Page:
Data & Research EVALUATION OF PROGRAMS
Evaluation of the Magnet Schools Assistance Program, 1998 Grantees: Year 1 Interim Report
Report Highlights

For nearly four decades, magnet schools have been an important element in American public school education, offering innovative programs not generally available in local schools and providing opportunities for students to learn in racially diverse environments. Federal support for magnet schools began in 1972 with the Emergency School Assistance Program, continued until 1981. Support for magnet schools resumed in 1984 with the authorization of the Magnet Schools Assistance Program (MSAP)[1] In authorizing the MSAP in 1994, Congress concluded that it is in the best interest of the Federal Government to continue to support school districts in implementing court-ordered or voluntary desegregation plans, ensure equitable access to quality education for all students, and assist local educational agencies in implementing innovative programs that contribute to systemic reform.

From 1985 through 1998, 379 MSAP grants were awarded to 171 school districts in 35 states and the District of Columbia. These projects support magnet programs in public elementary, middle, and high schools throughout the country.[2] To evaluate the MSAP, the American Institutes for Research was awarded a four-year contract in 1998, and our focus is on the 57 projects funded by the U.S. Department of Education (ED) for three-year MSAP grants in 1998.

Our evaluation is guided by seven major evaluation questions: I. What are the characteristics of MSAP projects? II. To what extent are federally funded magnet projects reducing the incidence or degree of minority isolation in their programs? III. What are the characteristics of MSAP districts? IV. To what extent are federally funded magnet projects promoting systemic, standards-based reform? V. To what extent do federally funded magnet projects feature innovative educational methods and practices that meet identified student needs and interests? VI. To what extent do federally funded magnet projects strengthen students' knowledge of academic subjects and skills needed for successful careers in the future? and VII. How has the MSAP contributed to the development and implementation of magnet projects?

This Year 1 report is based on information we gained from reviews of the MSAP applications for the 57 projects funded in 1998; data that grantees provided in their 1998-99 performance reports to ED; the Common Core of Data and other extant data sources; and data we gathered. Our data collection included interviews with the MSAP Project Directors, project surveys, district data requests, and surveys of the principals of MSAP-supported schools.

In this report, we provide details about the types of districts that are funded by the MSAP and the projects that they establish. We describe the desegregation and achievement objectives that the projects have set, but the data were not yet available to report on the extent to which those objectives have been met. We also describe the systemic reforms that MSAP projects are designed to support, the innovative methods and practices that the projects are implementing in federally funded magnet schools, and the support that is available to MSAP projects from ED and other sources.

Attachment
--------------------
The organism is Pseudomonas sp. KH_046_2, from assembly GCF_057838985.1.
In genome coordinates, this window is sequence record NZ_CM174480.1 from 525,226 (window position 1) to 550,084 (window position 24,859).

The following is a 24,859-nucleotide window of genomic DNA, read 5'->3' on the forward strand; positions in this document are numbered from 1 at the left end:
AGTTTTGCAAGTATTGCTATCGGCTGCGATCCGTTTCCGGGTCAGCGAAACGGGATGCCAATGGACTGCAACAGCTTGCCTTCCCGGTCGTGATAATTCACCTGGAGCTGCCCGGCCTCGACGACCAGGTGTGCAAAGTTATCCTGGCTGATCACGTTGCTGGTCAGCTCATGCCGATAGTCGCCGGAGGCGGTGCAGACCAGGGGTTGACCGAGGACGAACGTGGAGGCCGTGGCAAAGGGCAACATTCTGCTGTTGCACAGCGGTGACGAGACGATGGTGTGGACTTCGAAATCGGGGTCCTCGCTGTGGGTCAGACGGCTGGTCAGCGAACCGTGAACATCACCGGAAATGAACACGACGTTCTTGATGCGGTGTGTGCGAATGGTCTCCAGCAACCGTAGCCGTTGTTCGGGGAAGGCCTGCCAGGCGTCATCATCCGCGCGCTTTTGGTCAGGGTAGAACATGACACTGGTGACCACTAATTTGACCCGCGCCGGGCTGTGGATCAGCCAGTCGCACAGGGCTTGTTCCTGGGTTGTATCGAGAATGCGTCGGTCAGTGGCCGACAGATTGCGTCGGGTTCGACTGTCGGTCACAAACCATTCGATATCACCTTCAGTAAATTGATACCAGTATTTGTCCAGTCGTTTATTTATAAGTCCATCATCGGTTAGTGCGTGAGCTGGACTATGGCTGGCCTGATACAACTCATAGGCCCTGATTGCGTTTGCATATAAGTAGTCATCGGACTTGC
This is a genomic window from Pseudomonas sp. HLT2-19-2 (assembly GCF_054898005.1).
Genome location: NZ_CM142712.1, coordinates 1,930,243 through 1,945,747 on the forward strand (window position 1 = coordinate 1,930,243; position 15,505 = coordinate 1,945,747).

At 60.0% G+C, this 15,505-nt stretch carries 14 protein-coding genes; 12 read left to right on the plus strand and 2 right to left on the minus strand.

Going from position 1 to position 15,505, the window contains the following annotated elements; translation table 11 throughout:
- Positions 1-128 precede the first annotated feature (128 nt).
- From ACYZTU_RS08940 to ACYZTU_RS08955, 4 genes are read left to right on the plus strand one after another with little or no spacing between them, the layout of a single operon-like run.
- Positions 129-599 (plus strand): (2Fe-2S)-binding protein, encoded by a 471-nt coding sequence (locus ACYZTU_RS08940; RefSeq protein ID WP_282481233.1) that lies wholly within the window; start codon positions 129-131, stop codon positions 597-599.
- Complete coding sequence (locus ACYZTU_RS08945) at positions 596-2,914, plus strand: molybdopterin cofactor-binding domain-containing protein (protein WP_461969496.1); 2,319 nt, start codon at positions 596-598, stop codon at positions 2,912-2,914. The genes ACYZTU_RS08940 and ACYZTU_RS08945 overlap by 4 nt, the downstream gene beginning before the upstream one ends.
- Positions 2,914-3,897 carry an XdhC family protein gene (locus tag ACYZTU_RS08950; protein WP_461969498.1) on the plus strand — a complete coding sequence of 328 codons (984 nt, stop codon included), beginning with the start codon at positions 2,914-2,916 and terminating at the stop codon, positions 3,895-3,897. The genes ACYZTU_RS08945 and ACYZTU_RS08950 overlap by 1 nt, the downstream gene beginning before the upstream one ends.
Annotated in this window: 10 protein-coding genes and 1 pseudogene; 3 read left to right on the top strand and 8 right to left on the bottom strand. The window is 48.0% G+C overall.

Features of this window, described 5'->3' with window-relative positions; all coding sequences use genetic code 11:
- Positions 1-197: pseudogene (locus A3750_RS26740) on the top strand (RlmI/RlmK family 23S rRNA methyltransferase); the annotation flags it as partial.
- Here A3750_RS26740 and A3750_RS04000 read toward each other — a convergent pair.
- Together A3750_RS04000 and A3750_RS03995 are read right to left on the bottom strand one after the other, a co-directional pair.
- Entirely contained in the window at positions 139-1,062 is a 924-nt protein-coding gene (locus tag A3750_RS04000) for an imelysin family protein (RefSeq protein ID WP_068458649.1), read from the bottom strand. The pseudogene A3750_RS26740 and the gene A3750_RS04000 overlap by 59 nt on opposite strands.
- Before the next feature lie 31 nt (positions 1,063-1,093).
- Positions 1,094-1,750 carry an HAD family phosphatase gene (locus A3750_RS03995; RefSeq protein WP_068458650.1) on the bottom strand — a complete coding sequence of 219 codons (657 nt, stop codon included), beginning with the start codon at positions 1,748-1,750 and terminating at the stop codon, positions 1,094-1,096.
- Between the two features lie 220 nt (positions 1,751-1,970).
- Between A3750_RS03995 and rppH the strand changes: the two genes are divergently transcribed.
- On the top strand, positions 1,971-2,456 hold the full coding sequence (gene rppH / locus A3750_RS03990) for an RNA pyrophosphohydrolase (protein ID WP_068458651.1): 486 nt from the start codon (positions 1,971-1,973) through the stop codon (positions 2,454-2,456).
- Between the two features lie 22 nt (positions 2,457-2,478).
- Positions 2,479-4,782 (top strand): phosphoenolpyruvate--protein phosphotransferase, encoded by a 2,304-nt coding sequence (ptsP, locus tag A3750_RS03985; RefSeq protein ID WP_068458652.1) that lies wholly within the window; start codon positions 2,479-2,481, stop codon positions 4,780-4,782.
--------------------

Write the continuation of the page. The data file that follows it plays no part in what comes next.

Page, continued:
Findings in Brief
  • MSAP-funded magnet programs are most commonly found in elementary schools. Among the 292 schools supported by MSAP grants in 1998, 60 percent are elementary schools, 24 percent are middle schools, 14 percent are high schools, and 2 percent are combined-level schools (e.g., schools with grades 4-12).

  • MSAP-supported schools most often offer programs to all of the students in a particular school or grade, rather than only some students. Of the 292 MSAP schools in 1998, 89 percent have whole school programs (i.e., programs that are offered to all students or to specified grades). The remaining 11 percent feature programs-within-schools (e.g., a performing arts program) that are offered to only some students and are generally found in high schools.

  • About three quarters of students enrolled in MSAP schools are members of racial or ethnic minorities. In 1998-99, over 165,000 students were enrolled in MSAP schools, and, as might be expected in schools that are trying to desegregate, 74 percent of the students in whole school programs and 66 percent of those in PWSs were minority students.

  • A little more than half (54 percent) of the districts funded by MSAP in 1998 operate under a voluntary desegregation plan (i.e., one approved by their Board of Education). The remainder (46 percent) operate under a required desegregation plan--that is, one required by a court, state agency, or ED's Office for Civil Rights.

  • Of the 57 districts that were funded by MSAP in 1998, nearly all are located in metropolitan areas and have large student populations. Two thirds (66 percent) of the MSAP districts serve primarily central city students in large metropolitan areas, and almost one third (32 percent) serve mainly suburban students.

  • Almost two thirds of MSAP districts maintain waiting lists for one or more of their MSAP programs. Nearly all of these districts keep the lists into the school year and admit students if spaces become available.